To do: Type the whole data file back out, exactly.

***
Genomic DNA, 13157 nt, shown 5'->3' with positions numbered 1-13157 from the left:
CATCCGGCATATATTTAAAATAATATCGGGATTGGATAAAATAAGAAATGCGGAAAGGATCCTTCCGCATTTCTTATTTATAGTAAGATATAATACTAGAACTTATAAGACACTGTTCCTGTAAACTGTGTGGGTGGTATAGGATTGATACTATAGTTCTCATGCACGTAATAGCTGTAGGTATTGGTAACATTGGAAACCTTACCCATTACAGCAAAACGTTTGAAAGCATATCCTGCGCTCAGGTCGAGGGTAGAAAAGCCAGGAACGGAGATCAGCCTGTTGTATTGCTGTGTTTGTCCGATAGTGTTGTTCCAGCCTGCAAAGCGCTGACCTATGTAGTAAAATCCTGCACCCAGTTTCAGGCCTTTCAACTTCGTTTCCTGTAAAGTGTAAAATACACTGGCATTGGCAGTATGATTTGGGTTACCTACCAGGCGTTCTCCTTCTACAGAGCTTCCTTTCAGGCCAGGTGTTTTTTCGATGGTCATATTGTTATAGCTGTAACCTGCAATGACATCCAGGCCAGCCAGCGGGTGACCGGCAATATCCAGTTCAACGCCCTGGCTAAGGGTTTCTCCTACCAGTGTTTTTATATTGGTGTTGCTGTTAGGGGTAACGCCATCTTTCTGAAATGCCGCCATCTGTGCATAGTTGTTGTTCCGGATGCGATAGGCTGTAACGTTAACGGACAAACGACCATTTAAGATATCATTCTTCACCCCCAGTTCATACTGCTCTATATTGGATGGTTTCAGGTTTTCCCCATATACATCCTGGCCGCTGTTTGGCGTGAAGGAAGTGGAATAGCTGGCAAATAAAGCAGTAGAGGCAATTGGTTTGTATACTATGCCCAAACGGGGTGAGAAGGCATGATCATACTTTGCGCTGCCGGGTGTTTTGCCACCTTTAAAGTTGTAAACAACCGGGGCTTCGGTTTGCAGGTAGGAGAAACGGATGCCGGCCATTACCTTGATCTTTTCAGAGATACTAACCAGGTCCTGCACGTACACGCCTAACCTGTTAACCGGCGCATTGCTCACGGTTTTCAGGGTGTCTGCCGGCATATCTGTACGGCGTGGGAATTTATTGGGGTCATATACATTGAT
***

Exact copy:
Genomic DNA, 13157 nt, shown 5'->3' with positions numbered 1-13157 from the left:
CATCCGGCATATATTTAAAATAATATCGGGATTGGATAAAATAAGAAATGCGGAAAGGATCCTTCCGCATTTCTTATTTATAGTAAGATATAATACTAGAACTTATAAGACACTGTTCCTGTAAACTGTGTGGGTGGTATAGGATTGATACTATAGTTCTCATGCACGTAATAGCTGTAGGTATTGGTAACATTGGAAACCTTACCCATTACAGCAAAACGTTTGAAAGCATATCCTGCGCTCAGGTCGAGGGTAGAAAAGCCAGGAACGGAGATCAGCCTGTTGTATTGCTGTGTTTGTCCGATAGTGTTGTTCCAGCCTGCAAAGCGCTGACCTATGTAGTAAAATCCTGCACCCAGTTTCAGGCCTTTCAACTTCGTTTCCTGTAAAGTGTAAAATACACTGGCATTGGCAGTATGATTTGGGTTACCTACCAGGCGTTCTCCTTCTACAGAGCTTCCTTTCAGGCCAGGTGTTTTTTCGATGGTCATATTGTTATAGCTGTAACCTGCAATGACATCCAGGCCAGCCAGCGGGTGACCGGCAATATCCAGTTCAACGCCCTGGCTAAGGGTTTCTCCTACCAGTGTTTTTATATTGGTGTTGCTGTTAGGGGTAACGCCATCTTTCTGAAATGCCGCCATCTGTGCATAGTTGTTGTTCCGGATGCGATAGGCTGTAACGTTAACGGACAAACGACCATTTAAGATATCATTCTTCACCCCCAGTTCATACTGCTCTATATTGGATGGTTTCAGGTTTTCCCCATATACATCCTGGCCGCTGTTTGGCGTGAAGGAAGTGGAATAGCTGGCAAATAAAGCAGTAGAGGCAATTGGTTTGTATACTATGCCCAAACGGGGTGAGAAGGCATGATCATACTTTGCGCTGCCGGGTGTTTTGCCACCTTTAAAGTTGTAAACAACCGGGGCTTCGGTTTGCAGGTAGGAGAAACGGATGCCGGCCATTACCTTGATCTTTTCAGAGATACTAACCAGGTCCTGCACGTACACGCCTAACCTGTTAACCGGCGCATTGCTCACGGTTTTCAGGGTGTCTGCCGGCATATCTGTACGGCGTGGGAATTTATTGGGGTCATATACATTGAT